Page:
46 October 2017
the meter to what could be a lethal potential. The meter is
connected (through a series resistor) at the bottom resistor
in the chain. If the voltage across the bottom resistor is
greater than a few hundred volts, then an additional small-value resistor can be placed in series at the ground side of
the network to limit this to some reasonable level.
As an example: If the voltage to be measured is 3,000
volts and the high voltage filter capacitance is 30
microfarads, the bleeder-resistor should discharge the
power supply to near zero in five time constants:
One time constant 5 x TC = R x C, then R = 5 x TC / C.
R = 30 / 30 x 10E - 6 = 1,000,000 (one megaohm).
If the bleeder-resistor network consists of 10 x 100K
resistors to make up the required one megaohm total,
then the bottom resistor will have 300 volts across it
The dropping resistor (Rs) in series with the meter
(added to the meter series resistance) is now in parallel
with the bottom resistor in the chain and — depending on
the sensitivity of the meter — these must be taken into
account if an accurate voltage reading is to be realized.
This problem can be mitigated by reducing the value of
series resistance (Rs) and adding a series potentiometer
(R1) to adjust for the correct voltage reading.
In this example, the meter is actually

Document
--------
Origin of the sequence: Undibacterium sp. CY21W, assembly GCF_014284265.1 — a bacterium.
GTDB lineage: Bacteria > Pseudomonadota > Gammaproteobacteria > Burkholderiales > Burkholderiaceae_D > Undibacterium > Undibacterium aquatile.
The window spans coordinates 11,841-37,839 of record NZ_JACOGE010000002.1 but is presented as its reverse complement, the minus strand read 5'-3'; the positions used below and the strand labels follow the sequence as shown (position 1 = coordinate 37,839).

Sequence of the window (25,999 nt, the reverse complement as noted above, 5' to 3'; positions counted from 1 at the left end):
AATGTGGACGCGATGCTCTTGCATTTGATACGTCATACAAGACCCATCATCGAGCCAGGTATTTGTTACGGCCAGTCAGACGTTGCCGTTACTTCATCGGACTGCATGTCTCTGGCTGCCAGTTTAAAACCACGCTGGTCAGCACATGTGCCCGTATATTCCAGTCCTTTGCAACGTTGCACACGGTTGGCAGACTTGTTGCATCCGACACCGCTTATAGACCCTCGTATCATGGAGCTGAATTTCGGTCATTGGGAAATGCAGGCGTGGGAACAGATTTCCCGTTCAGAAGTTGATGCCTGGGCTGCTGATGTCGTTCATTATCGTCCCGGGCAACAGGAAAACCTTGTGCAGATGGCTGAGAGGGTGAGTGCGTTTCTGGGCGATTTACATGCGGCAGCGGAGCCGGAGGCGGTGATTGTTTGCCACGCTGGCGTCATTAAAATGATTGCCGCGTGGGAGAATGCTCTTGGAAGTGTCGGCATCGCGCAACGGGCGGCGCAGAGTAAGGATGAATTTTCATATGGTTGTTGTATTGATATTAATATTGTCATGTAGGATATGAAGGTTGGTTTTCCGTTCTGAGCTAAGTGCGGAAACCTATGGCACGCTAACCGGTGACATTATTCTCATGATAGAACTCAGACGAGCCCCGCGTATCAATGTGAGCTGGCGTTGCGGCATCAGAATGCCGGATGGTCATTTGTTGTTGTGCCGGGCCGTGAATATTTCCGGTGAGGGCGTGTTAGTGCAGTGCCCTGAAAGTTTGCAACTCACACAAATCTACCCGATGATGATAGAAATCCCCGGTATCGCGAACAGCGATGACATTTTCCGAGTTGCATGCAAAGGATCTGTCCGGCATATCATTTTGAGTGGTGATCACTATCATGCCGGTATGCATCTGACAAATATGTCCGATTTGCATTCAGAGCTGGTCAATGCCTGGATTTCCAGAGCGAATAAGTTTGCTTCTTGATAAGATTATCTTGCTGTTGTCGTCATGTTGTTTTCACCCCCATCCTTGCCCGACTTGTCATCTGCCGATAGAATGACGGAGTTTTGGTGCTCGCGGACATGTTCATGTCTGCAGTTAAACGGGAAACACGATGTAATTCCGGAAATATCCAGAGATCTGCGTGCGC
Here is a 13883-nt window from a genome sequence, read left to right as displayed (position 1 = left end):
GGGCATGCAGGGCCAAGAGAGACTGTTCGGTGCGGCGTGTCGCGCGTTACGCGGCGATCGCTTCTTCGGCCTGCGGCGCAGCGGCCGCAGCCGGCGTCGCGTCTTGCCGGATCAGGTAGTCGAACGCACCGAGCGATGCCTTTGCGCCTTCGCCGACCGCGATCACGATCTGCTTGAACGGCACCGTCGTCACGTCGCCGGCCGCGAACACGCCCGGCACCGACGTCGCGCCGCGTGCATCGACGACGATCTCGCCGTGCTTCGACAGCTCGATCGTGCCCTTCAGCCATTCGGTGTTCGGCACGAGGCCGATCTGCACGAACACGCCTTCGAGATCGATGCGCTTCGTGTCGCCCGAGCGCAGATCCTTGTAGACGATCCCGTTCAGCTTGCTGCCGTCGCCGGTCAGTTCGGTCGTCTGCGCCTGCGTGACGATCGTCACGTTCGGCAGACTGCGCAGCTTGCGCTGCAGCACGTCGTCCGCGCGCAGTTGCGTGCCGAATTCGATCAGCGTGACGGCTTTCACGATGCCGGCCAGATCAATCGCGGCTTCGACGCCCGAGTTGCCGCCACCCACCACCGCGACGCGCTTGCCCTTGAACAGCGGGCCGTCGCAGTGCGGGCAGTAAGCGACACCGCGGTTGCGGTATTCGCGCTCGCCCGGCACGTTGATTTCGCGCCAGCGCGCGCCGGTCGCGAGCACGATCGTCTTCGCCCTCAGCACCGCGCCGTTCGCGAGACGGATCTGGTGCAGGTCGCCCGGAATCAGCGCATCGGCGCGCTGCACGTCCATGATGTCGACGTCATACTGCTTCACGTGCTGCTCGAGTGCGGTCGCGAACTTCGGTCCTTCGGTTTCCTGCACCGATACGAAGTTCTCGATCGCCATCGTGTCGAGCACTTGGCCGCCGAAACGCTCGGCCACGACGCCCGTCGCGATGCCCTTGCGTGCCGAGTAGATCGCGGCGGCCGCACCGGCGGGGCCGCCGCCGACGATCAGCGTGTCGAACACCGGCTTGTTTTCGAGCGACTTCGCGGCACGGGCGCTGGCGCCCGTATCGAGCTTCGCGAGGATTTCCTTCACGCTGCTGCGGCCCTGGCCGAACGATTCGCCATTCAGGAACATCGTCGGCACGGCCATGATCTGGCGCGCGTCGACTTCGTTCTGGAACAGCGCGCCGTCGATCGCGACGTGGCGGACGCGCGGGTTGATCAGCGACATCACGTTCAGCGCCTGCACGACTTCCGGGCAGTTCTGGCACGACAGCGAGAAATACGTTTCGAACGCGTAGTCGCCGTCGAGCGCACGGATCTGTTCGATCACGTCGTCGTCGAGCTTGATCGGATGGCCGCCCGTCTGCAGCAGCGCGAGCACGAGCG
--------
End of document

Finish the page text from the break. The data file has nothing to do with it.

reading 300 volts, which represents one
tenth of the actual voltage being
measured. The scale on the meter face
could show a voltage range of 0 to 5,000
volts, and R1 would then be set to a 3,000
volt deflection which would be 3/5 of full
To configure a meter to measure
current, a resistance (called a shunt) is
placed in parallel with it. Full-scale current measurements
ranging from microamperes to tens of thousands of
amperes are possible depending on the full-scale current
range of the meter.
For higher current measurements, three shunt
standard full-scale measurements are typically used: 50,
75, and 100 millivolts. The current and millivolt rating of
the shunt is usually marked on the side of the connection
The meter being used in parallel must be sensitive
enough to accommodate the millivolt range of the shunt.
Many panel meters are already designed to connect
directly to the shunt, and the full-scale of the meter in
millivolts is often shown in small letters on the meter face.
Refer to Figure 7.
The scale on the meter face is then scaled to conform
to the shunt current rating. A meter with a five milliampere
full-scale reading and an internal resistance of 10 ohms
will have a full-scale rating of 50 millivolts. Likewise, a
meter with a one milliampere full-scale reading and an
internal resistance of 50 ohms will also have a full-scale
rating of 50 millivolts.
For high currents, the resistance of the shunt will be
so much lower than the internal resistance of the meter (in
parallel) that the actual current measurement is affected
High current shunts quite often have one or
more parallel flat pieces of copper or brass in
parallel between the connecting posts as shown in
Figure 8. The width and thickness of the flat pieces
determine the resistance and hence the current
Several flat pieces are used in parallel to
prevent the shunt from heating due to the high
current, as heating will increase the resistance and
distort the meter reading. Used shunts will
sometimes have one or more small notches in the
side of one or more of the flat pieces.
These cuts or notches are usually made at the
factory, slightly increasing the parallel resistance of
the shunt to accurately adjust the meter reading.
The full-scale range of any meter that is sensitive
A 500 amp